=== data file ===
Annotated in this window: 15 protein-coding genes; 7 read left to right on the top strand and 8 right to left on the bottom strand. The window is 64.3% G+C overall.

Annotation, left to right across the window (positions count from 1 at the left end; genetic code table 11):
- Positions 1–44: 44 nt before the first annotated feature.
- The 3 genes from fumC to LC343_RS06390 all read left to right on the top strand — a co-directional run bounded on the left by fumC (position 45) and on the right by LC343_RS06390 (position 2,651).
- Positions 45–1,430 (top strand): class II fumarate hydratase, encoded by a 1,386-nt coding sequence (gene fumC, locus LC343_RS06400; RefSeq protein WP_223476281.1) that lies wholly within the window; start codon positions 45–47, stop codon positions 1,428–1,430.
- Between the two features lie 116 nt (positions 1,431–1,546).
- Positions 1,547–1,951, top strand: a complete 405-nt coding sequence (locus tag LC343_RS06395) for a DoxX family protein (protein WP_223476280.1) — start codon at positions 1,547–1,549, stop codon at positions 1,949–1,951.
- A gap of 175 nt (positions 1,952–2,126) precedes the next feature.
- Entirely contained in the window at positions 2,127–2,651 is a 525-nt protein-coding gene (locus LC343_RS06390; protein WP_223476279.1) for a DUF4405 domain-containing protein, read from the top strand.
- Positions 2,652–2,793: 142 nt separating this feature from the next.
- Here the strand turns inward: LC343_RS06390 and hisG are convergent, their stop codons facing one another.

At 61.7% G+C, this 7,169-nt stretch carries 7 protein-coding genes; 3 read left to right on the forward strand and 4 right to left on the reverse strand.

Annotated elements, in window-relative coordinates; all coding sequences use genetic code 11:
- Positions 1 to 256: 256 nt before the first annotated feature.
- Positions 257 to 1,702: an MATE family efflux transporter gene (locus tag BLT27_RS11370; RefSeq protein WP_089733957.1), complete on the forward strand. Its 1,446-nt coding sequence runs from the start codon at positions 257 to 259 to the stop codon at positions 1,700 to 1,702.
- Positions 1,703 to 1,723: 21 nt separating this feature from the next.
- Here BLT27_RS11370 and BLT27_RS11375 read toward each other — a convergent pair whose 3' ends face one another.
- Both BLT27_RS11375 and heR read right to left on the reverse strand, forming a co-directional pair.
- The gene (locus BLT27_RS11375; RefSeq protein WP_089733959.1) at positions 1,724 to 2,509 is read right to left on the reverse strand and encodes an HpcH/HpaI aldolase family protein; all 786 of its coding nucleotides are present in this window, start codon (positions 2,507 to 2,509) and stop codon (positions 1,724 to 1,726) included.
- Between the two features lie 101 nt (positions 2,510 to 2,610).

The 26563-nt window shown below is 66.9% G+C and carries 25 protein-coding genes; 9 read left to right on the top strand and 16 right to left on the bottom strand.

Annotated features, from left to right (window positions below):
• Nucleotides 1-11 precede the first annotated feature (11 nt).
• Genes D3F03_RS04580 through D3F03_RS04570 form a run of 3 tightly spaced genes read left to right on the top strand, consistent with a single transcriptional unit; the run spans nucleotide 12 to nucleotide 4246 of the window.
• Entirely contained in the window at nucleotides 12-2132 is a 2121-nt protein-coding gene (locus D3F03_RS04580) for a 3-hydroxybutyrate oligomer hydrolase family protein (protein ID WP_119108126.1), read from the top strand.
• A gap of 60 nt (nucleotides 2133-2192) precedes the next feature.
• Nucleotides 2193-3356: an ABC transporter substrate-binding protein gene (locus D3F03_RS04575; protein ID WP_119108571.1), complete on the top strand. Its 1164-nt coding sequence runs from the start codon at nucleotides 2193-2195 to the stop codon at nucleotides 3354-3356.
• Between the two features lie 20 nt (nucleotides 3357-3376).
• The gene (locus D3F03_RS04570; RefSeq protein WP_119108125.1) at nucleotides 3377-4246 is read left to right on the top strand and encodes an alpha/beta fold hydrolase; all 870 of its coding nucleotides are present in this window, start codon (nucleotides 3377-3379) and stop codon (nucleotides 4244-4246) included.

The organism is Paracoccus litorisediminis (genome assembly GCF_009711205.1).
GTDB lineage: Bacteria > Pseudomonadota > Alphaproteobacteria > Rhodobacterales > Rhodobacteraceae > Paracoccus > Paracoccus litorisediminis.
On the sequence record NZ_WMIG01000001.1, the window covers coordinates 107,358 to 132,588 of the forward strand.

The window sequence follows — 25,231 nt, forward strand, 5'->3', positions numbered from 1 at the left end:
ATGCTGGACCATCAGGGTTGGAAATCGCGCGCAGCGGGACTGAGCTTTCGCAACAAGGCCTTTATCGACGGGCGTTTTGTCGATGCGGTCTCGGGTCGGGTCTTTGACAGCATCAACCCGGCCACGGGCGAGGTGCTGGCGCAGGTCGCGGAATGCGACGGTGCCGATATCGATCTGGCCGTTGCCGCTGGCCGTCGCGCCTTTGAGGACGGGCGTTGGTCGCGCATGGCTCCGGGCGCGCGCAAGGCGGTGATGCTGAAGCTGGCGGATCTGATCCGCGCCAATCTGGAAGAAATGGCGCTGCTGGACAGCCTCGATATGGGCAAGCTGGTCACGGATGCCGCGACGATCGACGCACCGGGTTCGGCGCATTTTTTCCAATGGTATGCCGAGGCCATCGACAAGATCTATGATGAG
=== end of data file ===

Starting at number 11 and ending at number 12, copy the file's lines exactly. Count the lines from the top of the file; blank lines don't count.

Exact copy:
- Here the strand turns inward: LC343_RS06390 and hisG are convergent, their stop codons facing one another.

At 61.7% G+C, this 7,169-nt stretch carries 7 protein-coding genes; 3 read left to right on the forward strand and 4 right to left on the reverse strand.